DONATE TO THE PROJECT!

About Your Donations

As of October 2020, material costs are still needed to cover for the historically appropriate paints and embroidery. All donations are tax-deductible. Three options for donations are listed below.

Option 1: Direct Donations: 4 Tiers of Sponsorship

Direct donors as of October 18, 2020, will be honored in four tiers of sponsorship. $50-$100 donors will be honored on a pamphlet distributed by the Aron HaKodesh. $500-$1,000 donors will be honored on a permanent plaque placed at the entrance of the Aron HaKodesh. PayPal, PayPal Credit, domestic, and international credit cards are accepted.

Option 2: Donations through our GoFundMe Charity Campaign

A link to the associated GoFundMe Charity page is here

Option 3: Support the Project on Etsy!

A link to our Etsy page can be found here! All featured artwork has been created by the artists who worked on the Opening the Ark Project. All proceeds go to support the project!

The Restored Torah Ark of Sidra Poland

SKU 00004
$55 000.00
In stock
1
Product Details

In 2020, Shmuel Polin began The Opening the Ark Project of Cincinnati, which reconstructed one of the great wooden arks of the Polish–Lithuanian Commonwealth right here in the United States. The ark rebuilt was among the jewels of European Jewry. Towering and coated in vibrant colors, it stood in Sidra, Poland, but was destroyed by the Nazis in 1942. With Polish, Sephardic, Ashkenazi, and Russian influences, it was a testament to a Jewish dialogue, as well as Jewish art, artistry, and carpentry. The current project responds to some of the dilemmas affecting Jewish life in America today and redefined how many engage with Judaism and Holocaust education.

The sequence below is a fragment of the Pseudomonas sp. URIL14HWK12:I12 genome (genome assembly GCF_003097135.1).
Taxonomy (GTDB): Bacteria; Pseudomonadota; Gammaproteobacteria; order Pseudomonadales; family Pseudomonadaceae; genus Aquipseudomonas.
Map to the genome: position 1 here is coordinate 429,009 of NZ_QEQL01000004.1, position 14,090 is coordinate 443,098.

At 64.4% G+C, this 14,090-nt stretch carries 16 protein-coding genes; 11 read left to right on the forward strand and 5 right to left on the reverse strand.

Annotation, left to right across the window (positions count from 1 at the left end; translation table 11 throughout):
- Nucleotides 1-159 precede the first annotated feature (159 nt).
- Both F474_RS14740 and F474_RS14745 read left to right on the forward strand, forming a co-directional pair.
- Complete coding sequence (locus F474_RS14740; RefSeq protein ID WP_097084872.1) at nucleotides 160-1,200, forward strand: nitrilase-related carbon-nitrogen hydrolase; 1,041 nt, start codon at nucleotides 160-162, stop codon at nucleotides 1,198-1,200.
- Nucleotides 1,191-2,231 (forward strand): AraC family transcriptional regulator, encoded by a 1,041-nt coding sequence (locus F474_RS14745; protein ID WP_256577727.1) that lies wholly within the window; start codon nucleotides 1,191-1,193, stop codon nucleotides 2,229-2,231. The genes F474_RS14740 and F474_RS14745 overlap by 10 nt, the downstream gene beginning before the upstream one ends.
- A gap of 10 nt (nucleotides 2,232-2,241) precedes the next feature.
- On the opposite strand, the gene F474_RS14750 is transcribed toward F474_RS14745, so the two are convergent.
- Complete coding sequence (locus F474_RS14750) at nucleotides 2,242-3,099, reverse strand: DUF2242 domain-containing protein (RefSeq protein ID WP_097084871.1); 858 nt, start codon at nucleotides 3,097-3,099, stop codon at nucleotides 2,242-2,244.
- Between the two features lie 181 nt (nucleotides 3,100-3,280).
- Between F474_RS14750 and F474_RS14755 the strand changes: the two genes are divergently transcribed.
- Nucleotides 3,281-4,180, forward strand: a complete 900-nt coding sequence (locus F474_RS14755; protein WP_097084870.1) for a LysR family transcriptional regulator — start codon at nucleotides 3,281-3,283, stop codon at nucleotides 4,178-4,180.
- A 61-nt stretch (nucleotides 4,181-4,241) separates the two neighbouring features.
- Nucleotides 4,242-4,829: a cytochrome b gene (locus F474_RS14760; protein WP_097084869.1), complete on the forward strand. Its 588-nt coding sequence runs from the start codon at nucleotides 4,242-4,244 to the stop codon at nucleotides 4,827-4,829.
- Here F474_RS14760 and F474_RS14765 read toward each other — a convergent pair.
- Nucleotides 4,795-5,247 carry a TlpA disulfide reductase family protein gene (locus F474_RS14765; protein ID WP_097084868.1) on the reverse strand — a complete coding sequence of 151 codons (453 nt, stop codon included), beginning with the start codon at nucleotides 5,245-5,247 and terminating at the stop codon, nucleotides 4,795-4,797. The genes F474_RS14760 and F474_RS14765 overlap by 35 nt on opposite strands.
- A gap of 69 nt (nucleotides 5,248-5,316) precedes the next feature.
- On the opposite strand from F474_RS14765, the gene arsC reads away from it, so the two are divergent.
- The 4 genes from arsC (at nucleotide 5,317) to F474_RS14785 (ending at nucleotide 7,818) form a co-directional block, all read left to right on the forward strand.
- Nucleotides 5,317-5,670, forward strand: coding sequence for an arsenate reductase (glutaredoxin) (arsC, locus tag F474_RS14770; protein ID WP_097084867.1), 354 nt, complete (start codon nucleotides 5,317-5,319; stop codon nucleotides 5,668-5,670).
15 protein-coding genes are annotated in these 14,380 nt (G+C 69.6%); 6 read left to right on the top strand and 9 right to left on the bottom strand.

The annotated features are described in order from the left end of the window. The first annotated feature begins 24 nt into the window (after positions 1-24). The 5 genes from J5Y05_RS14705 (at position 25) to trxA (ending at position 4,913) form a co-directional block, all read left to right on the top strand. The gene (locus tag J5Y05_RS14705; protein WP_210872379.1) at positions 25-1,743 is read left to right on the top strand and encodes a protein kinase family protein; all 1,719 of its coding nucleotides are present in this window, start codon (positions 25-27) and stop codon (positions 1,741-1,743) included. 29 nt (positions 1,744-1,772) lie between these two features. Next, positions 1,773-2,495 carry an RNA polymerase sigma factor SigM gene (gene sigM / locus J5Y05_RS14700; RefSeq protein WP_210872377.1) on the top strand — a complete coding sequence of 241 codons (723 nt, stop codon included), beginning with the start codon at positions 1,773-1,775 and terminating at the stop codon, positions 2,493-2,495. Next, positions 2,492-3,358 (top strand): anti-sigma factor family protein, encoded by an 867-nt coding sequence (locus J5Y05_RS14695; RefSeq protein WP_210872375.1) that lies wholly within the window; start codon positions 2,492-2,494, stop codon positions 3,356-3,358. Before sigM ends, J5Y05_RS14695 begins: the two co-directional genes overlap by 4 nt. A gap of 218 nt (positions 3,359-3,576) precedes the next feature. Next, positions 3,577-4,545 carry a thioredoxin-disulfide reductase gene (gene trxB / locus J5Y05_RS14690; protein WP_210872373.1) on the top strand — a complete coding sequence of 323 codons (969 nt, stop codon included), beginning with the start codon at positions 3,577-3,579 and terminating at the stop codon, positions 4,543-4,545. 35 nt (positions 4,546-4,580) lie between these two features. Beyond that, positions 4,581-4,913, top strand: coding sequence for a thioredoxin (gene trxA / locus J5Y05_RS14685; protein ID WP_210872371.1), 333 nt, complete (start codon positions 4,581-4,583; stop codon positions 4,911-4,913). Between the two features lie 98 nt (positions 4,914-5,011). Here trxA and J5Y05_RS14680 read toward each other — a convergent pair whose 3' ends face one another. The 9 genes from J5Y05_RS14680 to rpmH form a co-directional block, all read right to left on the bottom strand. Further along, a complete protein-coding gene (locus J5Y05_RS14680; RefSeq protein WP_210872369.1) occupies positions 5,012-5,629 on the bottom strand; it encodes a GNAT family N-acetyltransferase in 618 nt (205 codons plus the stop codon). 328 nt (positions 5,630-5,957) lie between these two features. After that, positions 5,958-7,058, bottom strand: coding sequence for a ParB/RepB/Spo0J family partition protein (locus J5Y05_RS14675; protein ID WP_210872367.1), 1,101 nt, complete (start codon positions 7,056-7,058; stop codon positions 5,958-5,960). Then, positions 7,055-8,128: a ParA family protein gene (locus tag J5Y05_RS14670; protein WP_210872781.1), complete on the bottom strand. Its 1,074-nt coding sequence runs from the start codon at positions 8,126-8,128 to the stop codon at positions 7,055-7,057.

The reconstruction effort was an open canvas for a community of people who wanted to experiment with a new kind of relationship with Judaism. As a matter of engagement, this project reaches inside (and even potentially outside) our Jewish community and involves people in new ways. The ark will be exhibited in the Midwest, starting in the Cincinnati area at the Skirball Museum in February of 2021. The project has also received attention and grants from various organizations, including the Reconstructing Judaism/Auerbach Foundation, the Refusnik Project/Jewish Learning Works, and the Adath Israel Congregation of Cincinnati, Men of Reform Judaism as well as a direct grant from GoFundMe Charity for projects impacted by the pandemic.


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